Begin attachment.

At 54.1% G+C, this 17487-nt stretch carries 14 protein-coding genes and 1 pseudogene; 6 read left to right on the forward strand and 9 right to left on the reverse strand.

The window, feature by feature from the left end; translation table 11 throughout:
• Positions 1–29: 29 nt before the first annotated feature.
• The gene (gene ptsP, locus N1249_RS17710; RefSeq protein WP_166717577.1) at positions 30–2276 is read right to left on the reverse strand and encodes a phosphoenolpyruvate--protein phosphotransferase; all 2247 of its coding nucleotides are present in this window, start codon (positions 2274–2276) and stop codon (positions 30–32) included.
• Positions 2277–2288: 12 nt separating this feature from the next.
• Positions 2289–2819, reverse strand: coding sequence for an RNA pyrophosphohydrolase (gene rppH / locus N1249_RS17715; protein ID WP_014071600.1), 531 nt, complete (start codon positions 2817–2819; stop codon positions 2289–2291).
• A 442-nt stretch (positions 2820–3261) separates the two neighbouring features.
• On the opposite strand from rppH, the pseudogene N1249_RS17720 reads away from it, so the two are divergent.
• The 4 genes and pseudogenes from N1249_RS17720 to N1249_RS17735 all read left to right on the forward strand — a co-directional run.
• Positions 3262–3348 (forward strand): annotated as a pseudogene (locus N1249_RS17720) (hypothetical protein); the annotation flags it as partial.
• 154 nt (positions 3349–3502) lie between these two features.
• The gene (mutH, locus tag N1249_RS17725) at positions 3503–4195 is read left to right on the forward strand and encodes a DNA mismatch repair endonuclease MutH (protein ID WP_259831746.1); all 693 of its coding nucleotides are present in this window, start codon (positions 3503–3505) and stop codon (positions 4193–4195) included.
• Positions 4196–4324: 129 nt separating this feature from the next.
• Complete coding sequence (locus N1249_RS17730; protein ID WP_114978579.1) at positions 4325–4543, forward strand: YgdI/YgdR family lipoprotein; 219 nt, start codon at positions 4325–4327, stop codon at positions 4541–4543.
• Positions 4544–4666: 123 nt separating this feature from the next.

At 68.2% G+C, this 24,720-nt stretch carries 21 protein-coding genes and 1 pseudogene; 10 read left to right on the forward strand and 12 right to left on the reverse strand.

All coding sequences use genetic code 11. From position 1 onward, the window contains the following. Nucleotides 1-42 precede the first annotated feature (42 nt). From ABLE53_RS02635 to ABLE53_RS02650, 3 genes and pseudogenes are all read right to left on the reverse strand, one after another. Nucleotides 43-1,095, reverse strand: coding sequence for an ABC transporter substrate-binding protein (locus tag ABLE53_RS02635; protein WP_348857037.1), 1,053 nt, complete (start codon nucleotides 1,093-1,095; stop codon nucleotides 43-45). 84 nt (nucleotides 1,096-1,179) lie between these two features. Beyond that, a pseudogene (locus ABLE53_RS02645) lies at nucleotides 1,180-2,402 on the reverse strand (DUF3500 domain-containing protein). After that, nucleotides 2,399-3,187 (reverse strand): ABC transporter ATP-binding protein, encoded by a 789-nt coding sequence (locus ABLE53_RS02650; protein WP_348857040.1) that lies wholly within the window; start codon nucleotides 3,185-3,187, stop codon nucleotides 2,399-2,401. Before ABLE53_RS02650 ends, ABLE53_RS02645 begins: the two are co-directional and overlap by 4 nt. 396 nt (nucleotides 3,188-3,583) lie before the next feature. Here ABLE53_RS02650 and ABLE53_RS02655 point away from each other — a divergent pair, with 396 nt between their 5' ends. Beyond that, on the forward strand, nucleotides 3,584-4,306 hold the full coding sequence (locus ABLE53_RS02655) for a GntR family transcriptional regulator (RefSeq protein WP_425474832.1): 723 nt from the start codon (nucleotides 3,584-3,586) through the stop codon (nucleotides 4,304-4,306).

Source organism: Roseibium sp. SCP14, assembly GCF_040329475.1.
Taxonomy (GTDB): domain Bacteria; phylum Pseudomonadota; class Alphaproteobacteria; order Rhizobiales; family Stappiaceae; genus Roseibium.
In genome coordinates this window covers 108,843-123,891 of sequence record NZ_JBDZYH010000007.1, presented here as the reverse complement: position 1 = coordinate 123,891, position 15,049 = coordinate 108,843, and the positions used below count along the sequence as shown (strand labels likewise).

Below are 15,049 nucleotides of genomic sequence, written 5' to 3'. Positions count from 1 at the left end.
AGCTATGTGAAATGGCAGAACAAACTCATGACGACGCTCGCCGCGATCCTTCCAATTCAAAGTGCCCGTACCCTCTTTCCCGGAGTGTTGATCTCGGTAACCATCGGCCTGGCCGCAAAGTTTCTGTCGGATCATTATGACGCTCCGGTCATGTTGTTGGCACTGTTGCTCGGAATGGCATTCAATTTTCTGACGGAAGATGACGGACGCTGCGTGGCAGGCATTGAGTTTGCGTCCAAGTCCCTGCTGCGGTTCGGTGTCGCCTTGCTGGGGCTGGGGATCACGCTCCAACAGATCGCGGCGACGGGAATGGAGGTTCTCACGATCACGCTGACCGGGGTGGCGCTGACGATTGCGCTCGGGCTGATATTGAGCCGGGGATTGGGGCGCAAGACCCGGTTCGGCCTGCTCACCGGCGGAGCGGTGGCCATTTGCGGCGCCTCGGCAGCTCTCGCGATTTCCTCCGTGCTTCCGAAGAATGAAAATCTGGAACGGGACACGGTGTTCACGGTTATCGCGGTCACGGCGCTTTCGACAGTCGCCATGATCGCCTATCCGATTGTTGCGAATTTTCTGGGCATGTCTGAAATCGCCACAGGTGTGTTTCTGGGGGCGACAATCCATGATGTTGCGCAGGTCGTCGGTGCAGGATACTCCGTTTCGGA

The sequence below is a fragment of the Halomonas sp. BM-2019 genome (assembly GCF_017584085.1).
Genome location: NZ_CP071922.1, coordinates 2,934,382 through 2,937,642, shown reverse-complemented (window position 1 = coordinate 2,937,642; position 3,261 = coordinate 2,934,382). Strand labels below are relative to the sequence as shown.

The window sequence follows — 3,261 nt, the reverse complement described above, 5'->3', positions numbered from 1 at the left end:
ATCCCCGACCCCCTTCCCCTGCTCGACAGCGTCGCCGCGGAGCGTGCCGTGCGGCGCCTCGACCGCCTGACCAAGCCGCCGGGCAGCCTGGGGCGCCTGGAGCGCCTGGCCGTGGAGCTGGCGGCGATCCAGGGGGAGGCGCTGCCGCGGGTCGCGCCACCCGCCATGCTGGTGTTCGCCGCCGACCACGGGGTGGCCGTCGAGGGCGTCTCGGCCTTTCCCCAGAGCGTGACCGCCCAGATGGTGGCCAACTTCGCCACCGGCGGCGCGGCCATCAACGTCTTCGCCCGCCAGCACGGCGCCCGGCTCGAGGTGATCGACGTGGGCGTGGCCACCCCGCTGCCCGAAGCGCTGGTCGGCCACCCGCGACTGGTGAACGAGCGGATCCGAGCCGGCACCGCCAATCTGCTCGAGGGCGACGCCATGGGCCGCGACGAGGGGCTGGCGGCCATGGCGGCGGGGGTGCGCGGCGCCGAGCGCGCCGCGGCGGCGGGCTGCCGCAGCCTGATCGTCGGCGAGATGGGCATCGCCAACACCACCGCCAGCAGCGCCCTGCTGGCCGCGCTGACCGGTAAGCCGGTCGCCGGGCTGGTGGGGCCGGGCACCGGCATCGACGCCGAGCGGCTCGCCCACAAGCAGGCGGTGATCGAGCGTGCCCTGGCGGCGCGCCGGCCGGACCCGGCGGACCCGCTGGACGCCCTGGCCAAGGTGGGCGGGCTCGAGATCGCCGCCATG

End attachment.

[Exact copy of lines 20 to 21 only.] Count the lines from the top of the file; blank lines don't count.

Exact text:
In genome coordinates this window covers 108,843-123,891 of sequence record NZ_JBDZYH010000007.1, presented here as the reverse complement: position 1 = coordinate 123,891, position 15,049 = coordinate 108,843, and the positions used below count along the sequence as shown (strand labels likewise).

Below are 15,049 nucleotides of genomic sequence, written 5' to 3'. Positions count from 1 at the left end.